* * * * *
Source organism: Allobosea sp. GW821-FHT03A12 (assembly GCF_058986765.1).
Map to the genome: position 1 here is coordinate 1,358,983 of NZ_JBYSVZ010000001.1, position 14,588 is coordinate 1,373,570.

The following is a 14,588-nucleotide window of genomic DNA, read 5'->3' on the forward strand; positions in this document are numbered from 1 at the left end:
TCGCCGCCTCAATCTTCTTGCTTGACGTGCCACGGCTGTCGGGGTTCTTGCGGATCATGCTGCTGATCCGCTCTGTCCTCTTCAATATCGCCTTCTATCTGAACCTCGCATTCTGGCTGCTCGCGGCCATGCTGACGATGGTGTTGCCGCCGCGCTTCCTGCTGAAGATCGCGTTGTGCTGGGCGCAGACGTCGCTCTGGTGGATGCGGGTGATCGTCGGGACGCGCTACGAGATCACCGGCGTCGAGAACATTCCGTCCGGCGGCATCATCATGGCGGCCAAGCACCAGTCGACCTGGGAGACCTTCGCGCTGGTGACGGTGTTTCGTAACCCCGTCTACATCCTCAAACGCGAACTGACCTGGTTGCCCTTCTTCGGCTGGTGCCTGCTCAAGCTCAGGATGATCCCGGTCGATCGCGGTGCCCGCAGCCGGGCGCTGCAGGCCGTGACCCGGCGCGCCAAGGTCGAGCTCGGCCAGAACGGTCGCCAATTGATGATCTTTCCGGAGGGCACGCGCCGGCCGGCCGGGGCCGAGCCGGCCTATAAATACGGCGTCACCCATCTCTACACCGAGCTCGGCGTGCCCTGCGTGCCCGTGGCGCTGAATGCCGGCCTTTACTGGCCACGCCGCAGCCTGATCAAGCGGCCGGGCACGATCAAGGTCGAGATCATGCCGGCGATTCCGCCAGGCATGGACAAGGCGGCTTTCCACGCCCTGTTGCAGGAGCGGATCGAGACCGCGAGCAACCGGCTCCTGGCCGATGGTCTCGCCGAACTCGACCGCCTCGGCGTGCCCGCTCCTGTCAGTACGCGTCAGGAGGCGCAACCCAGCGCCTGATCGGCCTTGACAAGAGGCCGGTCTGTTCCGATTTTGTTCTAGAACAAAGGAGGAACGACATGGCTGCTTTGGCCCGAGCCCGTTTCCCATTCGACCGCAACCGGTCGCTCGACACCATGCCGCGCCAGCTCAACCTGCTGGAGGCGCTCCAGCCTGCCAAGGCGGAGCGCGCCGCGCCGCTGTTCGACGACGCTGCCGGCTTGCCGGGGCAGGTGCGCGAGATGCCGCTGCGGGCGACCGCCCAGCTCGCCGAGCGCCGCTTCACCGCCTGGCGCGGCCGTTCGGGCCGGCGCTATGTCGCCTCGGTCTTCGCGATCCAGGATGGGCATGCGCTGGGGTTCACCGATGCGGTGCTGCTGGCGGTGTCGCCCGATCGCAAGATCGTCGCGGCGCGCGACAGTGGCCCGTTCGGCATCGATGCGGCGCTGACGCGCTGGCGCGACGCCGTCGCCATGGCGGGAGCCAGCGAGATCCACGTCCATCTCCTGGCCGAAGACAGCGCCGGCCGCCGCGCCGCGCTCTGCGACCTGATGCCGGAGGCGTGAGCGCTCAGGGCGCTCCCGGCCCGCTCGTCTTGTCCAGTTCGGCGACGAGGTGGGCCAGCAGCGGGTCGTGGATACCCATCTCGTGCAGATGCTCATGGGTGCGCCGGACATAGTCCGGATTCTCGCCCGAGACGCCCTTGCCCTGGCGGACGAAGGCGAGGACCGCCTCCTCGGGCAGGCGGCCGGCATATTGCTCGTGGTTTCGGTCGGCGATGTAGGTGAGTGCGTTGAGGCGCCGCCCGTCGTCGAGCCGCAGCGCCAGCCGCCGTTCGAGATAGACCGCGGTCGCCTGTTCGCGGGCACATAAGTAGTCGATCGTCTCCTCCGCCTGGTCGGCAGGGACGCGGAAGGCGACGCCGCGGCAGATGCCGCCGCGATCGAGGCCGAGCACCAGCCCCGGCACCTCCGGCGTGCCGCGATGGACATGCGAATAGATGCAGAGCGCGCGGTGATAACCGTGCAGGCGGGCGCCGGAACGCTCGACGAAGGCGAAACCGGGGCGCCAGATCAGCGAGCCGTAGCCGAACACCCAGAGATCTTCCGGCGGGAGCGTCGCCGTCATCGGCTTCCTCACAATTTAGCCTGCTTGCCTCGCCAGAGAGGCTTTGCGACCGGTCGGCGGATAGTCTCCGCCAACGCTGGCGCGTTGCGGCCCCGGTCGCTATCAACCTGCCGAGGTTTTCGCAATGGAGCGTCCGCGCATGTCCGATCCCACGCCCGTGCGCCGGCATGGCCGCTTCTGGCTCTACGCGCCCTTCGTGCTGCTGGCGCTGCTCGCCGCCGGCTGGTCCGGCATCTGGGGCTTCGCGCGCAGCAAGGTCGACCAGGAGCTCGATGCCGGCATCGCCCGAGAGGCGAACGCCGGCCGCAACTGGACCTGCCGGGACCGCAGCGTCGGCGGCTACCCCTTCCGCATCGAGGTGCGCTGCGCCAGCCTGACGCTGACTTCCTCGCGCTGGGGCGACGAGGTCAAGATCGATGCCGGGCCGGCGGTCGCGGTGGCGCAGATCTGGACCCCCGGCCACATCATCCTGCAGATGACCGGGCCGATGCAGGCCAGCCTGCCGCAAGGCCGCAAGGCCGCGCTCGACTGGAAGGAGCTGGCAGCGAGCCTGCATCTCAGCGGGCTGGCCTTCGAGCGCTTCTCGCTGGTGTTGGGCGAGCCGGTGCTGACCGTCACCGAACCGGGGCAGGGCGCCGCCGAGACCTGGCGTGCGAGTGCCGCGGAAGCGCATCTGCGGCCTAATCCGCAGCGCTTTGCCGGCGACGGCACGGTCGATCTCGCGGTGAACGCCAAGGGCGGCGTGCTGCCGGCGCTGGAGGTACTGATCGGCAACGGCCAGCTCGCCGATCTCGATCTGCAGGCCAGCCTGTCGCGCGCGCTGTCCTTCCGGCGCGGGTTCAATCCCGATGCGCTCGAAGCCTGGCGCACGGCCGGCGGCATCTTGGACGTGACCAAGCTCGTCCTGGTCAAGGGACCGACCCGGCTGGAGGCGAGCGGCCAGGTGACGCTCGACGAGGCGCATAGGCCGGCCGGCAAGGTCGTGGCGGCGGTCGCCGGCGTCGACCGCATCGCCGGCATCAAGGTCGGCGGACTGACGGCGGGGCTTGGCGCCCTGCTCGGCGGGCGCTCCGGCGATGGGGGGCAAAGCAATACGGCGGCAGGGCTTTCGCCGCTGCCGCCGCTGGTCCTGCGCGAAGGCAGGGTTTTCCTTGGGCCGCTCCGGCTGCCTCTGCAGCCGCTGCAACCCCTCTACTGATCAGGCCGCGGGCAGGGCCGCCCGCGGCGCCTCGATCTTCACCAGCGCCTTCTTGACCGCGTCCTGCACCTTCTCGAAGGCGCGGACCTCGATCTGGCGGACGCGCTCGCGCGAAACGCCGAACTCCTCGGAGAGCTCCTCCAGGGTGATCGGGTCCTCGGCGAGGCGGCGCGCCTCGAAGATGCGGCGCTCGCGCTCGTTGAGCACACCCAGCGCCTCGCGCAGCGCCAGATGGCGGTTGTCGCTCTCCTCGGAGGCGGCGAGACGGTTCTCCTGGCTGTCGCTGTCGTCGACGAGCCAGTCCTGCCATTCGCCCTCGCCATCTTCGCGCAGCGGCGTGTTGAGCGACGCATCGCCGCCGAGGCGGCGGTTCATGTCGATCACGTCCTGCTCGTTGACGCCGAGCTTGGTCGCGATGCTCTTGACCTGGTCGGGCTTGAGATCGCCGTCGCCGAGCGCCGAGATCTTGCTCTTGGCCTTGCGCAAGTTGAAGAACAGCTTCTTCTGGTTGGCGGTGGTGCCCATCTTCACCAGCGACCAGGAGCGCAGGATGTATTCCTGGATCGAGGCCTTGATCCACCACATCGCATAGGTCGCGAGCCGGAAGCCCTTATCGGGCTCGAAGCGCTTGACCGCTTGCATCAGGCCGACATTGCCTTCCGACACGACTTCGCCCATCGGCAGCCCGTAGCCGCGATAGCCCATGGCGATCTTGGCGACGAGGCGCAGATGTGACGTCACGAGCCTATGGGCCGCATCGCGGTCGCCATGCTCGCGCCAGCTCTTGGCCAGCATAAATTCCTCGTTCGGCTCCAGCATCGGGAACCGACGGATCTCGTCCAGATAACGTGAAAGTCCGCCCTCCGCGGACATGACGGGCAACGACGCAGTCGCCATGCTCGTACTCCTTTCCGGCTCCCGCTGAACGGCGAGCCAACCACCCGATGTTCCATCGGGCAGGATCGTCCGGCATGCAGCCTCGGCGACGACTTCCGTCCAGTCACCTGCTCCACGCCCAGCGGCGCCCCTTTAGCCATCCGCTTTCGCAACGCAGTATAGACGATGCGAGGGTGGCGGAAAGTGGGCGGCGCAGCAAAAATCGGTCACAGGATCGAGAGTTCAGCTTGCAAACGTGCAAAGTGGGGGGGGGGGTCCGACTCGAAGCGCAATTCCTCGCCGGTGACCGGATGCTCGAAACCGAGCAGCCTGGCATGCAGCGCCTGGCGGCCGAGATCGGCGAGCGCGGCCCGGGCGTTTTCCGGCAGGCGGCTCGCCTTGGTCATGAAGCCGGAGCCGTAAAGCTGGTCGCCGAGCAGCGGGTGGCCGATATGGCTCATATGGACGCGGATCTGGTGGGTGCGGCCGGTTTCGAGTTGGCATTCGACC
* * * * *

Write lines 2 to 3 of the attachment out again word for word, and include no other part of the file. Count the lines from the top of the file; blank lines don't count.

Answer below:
Map to the genome: position 1 here is coordinate 1,358,983 of NZ_JBYSVZ010000001.1, position 14,588 is coordinate 1,373,570.

The following is a 14,588-nucleotide window of genomic DNA, read 5'->3' on the forward strand; positions in this document are numbered from 1 at the left end: